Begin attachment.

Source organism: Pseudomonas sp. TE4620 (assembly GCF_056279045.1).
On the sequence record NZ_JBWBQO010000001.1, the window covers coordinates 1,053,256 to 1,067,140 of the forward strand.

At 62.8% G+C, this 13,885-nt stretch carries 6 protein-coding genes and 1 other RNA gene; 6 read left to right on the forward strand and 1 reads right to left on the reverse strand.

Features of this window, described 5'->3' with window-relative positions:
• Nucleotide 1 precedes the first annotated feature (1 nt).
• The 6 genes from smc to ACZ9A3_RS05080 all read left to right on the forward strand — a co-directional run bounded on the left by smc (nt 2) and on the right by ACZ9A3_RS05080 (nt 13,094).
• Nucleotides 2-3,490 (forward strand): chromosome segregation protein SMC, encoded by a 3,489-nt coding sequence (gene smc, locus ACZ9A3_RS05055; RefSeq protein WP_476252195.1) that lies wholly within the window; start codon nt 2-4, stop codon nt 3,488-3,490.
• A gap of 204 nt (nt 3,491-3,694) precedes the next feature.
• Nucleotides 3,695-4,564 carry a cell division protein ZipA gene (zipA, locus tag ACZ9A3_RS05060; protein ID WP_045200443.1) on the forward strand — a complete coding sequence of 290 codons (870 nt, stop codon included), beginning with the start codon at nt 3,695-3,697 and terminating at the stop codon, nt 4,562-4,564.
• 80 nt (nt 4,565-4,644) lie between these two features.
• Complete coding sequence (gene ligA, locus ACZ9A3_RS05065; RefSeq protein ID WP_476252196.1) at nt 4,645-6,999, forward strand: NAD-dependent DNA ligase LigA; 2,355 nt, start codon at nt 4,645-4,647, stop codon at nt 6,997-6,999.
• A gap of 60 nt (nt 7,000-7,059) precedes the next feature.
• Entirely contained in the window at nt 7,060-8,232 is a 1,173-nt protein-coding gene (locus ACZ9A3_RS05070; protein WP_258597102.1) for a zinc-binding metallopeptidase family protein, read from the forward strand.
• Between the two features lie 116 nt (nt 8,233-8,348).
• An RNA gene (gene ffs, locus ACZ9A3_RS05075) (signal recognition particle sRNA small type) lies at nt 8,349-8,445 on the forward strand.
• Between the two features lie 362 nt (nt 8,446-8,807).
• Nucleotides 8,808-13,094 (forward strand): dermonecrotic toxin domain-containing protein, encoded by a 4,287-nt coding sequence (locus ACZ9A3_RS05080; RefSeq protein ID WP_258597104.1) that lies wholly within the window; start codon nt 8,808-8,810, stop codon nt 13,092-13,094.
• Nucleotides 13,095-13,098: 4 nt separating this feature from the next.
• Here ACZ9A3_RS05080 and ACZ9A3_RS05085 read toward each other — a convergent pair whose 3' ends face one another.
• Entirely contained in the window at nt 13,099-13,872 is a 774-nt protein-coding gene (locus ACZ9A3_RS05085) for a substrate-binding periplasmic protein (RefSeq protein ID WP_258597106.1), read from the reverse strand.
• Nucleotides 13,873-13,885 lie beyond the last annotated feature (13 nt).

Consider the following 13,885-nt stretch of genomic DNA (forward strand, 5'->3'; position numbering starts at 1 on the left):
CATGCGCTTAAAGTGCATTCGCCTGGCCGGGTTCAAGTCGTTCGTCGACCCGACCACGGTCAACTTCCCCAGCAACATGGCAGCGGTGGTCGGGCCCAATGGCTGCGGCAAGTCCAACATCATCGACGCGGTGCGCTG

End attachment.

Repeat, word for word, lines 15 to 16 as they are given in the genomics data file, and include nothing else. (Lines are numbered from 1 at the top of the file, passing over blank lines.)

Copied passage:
• An RNA gene (gene ffs, locus ACZ9A3_RS05075) (signal recognition particle sRNA small type) lies at nt 8,349-8,445 on the forward strand.
• Between the two features lie 362 nt (nt 8,446-8,807).